This Strange-Smelling Serum Gave Me Pillowy Lips in Exactly One Minute
I was recently in a meeting with a cosmetic dermatologist when she asked me a blunt question: Was there anything about my skin or face that I didn’t like? Hesitating, I eventually confessed my insecurities regarding my top lip. While it’s not completely nonexistent, it’s on the small side—and it feels as insubstantial as ever in this era of pillowy Hadid pouts. “I’ve always wanted a little more oomph,” I admitted.
“Do you want to try some Juvéderm injections?” she asked. Now was my opportunity to finally go for it—and yet I paused for a moment, suddenly realising that I didn’t want to take it. Fortunately, I didn’t have to say so. “No,” she said almost immediately, answering for me. “If you’re hesitating at all, you shouldn’t do it.”
To be clear, my general approach to beauty is to try things without hesitation. I am ever the willing guinea pig. Face acupuncture? No problem. Two hours in a sensory deprivation tank? Sure. A facial using a resurfacing laser and a vial of my own blood? Cake. These experiences are part of what makes my daily gig so, so fun. (And I’ve found so many of my current favourite products and places as a result.)
And yet, there’s one little asterisk to this fearlessness: I’m willing to try just about anything at least once, but I majorly hesitate at invasive procedures or injections. In truth, they ultimately don’t align with my personal MO: I try to keep everything I put on and in my body as natural and synthetic-free as possible.
But the temptation is still there—especially when it comes to my lips. Derma-rolling definitely helps, but it doesn’t quite deliver the dramatic results I’m looking for. And, in my experience, most of the topical lip-plumping products on the market are lacklustre at best. Sure, they tingle for a few seconds, and I might see a little swelling for several minutes afterward. But an hour later? Nada. Back to my lip liner.
Is it so much to ask that a little tube of gloss or serum mimic the results of hundreds of dollars in injections? Yes. Yes, it is. And I had all but given up hope on my pipe dream when a little vial made its way onto my desk.
There it was, that claim again: This serum mimicked the results of injections. I scoped out the ingredient label and was immediately pleased with the array of natural components including hyaluronic acid, Inca inchi oil, and sesame. The blend would supposedly boost my mouth’s circulation, darkening the colour and sending my collagen production into overdrive—instantly. Thus, hoping for the best but admittedly expecting nothing, I dabbed on a few drops.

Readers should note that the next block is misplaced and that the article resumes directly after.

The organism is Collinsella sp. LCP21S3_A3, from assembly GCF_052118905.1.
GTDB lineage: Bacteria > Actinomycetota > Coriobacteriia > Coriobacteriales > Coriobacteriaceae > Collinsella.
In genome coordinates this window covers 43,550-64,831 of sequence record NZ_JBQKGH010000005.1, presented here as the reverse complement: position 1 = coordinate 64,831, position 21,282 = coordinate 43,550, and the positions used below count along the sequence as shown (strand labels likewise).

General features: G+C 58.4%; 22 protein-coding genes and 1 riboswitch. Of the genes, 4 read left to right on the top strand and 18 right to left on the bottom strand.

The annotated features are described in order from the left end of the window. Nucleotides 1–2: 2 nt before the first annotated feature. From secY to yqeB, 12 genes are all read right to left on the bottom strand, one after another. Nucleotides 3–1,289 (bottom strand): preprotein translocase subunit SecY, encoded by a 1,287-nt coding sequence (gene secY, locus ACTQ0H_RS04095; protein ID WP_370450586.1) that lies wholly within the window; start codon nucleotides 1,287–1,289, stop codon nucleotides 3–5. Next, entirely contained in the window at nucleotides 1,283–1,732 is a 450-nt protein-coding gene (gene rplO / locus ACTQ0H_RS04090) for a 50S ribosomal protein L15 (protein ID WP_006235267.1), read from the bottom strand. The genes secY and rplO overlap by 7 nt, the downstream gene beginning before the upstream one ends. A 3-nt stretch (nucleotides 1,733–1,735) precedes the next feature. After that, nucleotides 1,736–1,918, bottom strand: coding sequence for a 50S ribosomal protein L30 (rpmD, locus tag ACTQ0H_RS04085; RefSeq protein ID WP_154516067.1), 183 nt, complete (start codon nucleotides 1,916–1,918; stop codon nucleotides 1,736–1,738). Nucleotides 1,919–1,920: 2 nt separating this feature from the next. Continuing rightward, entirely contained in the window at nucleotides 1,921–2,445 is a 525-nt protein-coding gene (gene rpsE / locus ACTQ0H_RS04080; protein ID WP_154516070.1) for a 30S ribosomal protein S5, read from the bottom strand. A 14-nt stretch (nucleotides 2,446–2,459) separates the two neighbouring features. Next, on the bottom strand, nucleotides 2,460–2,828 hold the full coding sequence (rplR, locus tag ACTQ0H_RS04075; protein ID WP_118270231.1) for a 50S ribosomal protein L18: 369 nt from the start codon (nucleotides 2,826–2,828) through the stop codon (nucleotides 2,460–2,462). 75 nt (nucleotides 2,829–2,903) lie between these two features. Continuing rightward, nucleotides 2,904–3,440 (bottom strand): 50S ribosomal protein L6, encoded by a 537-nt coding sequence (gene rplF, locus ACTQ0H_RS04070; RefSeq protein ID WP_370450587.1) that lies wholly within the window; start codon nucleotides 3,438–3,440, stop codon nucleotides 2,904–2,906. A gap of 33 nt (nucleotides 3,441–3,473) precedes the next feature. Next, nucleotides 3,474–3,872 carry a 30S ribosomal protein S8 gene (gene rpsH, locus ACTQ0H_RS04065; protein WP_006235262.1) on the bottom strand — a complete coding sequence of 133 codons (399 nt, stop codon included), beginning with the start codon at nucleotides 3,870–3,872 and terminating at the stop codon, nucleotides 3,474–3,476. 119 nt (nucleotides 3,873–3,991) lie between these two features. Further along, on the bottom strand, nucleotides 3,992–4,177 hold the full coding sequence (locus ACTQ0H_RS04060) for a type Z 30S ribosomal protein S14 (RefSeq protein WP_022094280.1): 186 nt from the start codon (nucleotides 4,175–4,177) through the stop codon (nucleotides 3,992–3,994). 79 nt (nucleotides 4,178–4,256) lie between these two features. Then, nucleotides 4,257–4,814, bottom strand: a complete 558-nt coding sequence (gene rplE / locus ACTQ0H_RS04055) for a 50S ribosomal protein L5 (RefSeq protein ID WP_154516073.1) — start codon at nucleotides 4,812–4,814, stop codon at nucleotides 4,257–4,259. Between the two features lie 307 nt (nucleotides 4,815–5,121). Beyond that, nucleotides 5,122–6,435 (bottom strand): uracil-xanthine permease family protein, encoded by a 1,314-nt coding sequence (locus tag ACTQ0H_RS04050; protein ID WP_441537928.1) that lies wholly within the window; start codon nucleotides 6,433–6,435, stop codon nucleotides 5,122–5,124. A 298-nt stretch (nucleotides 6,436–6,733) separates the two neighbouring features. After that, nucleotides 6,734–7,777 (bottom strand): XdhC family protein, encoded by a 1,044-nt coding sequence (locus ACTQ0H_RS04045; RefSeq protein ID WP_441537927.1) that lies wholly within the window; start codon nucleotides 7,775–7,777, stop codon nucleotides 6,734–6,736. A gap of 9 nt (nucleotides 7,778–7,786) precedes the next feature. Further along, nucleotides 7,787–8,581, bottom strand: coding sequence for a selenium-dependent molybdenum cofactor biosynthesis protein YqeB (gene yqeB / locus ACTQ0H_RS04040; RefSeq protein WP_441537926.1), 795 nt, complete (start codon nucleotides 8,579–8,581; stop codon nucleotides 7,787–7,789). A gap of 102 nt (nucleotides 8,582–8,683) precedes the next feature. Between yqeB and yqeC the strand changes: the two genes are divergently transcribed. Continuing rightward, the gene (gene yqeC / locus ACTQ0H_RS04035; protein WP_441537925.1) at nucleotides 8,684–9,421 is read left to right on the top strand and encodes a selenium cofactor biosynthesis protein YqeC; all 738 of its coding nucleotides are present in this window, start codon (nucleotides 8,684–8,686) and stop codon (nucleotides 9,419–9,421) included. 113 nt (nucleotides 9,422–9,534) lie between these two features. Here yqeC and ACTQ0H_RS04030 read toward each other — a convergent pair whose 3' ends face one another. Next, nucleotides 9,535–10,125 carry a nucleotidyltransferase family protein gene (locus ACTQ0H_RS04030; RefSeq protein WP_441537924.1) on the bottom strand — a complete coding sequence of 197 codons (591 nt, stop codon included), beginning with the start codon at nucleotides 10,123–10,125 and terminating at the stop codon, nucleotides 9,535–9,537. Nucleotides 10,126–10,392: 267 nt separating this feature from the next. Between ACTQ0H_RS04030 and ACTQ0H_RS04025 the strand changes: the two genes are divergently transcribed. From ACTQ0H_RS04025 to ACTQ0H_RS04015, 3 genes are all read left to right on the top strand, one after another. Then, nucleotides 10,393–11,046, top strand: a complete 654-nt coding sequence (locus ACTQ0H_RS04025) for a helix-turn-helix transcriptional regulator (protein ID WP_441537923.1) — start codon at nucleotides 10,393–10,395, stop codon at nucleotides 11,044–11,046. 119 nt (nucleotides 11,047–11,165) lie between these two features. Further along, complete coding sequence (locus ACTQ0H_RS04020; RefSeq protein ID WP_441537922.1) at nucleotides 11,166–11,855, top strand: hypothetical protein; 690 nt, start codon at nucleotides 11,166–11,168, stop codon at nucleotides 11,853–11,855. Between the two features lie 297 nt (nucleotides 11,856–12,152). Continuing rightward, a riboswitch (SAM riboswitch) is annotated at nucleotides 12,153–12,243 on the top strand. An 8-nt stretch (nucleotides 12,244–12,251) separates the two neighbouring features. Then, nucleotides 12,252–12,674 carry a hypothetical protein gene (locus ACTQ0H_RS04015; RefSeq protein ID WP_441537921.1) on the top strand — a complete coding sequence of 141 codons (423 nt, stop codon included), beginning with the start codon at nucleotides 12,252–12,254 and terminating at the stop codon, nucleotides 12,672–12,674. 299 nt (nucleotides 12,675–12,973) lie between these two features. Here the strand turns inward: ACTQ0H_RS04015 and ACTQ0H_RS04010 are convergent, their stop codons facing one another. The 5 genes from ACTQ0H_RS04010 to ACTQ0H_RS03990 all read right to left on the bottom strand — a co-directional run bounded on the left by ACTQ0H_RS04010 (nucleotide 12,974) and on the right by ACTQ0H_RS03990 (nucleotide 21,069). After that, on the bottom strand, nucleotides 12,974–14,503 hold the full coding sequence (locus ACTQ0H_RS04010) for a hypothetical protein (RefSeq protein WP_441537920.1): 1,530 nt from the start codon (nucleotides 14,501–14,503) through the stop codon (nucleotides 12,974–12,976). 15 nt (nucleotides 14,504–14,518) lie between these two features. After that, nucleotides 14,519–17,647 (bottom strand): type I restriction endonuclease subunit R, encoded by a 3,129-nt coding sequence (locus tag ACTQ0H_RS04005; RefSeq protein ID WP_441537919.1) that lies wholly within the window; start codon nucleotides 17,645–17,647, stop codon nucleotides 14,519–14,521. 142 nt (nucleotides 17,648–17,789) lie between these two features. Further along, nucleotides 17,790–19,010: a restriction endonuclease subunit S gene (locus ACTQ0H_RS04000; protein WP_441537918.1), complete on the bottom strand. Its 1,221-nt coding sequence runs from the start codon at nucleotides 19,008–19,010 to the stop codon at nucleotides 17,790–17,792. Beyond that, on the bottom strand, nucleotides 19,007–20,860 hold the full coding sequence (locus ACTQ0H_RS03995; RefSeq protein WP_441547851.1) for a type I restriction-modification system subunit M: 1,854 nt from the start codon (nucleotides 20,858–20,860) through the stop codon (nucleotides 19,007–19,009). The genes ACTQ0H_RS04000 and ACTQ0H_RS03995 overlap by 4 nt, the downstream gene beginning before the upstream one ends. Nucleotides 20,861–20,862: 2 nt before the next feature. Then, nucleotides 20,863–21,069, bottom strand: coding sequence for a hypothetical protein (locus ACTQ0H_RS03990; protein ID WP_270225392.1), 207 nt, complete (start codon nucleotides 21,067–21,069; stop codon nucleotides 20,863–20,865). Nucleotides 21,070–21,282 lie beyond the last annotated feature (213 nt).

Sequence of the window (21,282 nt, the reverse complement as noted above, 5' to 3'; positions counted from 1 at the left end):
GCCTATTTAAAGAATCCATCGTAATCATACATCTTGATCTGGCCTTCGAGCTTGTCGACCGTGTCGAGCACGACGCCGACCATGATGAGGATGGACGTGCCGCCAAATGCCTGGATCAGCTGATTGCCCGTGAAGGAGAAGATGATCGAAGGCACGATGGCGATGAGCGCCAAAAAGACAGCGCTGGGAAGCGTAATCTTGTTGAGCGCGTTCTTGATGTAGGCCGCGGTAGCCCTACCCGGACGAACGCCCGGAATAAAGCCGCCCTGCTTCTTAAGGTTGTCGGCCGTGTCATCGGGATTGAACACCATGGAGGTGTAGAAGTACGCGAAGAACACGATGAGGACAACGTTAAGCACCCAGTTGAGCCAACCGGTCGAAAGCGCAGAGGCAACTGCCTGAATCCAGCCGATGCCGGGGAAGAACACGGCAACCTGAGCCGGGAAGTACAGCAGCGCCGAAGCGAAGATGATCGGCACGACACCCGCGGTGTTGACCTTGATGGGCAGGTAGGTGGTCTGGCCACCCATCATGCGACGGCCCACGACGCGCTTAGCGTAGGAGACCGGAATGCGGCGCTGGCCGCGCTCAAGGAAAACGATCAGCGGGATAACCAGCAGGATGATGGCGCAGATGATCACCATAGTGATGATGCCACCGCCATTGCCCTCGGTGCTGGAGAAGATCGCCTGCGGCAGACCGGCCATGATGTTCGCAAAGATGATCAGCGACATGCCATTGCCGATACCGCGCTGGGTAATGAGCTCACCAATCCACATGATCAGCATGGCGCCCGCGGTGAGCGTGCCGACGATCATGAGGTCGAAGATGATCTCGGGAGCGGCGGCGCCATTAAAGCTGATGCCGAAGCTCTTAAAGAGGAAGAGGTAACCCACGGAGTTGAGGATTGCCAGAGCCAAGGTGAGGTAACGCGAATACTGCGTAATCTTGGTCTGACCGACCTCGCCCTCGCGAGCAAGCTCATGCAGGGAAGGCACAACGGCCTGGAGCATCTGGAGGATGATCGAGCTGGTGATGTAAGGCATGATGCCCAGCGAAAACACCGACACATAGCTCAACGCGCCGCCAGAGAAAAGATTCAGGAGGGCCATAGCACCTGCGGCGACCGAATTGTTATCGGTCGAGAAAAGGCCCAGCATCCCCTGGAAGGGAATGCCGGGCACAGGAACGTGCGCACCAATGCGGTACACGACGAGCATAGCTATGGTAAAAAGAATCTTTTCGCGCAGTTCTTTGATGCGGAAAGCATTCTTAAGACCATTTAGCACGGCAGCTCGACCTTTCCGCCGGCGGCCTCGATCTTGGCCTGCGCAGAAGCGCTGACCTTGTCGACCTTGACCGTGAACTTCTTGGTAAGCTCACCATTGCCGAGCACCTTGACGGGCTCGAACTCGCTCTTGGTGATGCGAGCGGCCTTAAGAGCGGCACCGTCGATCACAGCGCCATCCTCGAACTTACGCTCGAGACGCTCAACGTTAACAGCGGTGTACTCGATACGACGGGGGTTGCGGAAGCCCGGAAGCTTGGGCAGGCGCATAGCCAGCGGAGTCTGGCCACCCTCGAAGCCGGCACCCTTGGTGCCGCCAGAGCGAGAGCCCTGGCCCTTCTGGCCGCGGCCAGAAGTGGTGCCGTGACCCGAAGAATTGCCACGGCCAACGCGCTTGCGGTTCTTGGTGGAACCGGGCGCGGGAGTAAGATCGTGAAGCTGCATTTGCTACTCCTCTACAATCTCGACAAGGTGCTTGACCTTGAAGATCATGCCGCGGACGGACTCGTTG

Within 30 seconds—shortly after the co-worker seated next to me commented on the serum’s tar-like odour—my lips began to tingle. “I feel it!” I said aloud. Another colleague at a nearby desk glanced in my direction, and her eyes widened. “Wait,” she said. “That is actually insane.”
Unable to contain myself any longer, I reached for a mirror… and didn’t recognise the puffed-up pout I saw in the reflection. The label hadn’t lied; my lips were darker and far more swollen than they had been mere seconds before. As I passed along the vial to my eager co-workers, I continued to observe my reflection. Any extra redness disappeared after another minute went by, but a natural-looking flush and the puffiness remained. Perhaps the most notable aspect of it all is that those results remained for several hours afterward.
The verdict? While getting the actual results of injections remains a fantasy, this topical solution is as close as it gets—so close, in fact, that it’s starting to feel like less of a fantasy, and on the brink of reality. And for the record, I’m not alone in thinking this: Since that fateful day when I first saw my top lip materialise in real time, I’ve spotted those little NIOD vials on many of my colleague’s desks.
Want to see my results? Watch the serum in action (along with two other great lip products) in the video below.
Want to fake a thicker pout with makeup? Lip contouring is the foolproof technique you need to know.
This post was originally published on August 26, 2016, and has been updated.
Opening image: Imaxtree.com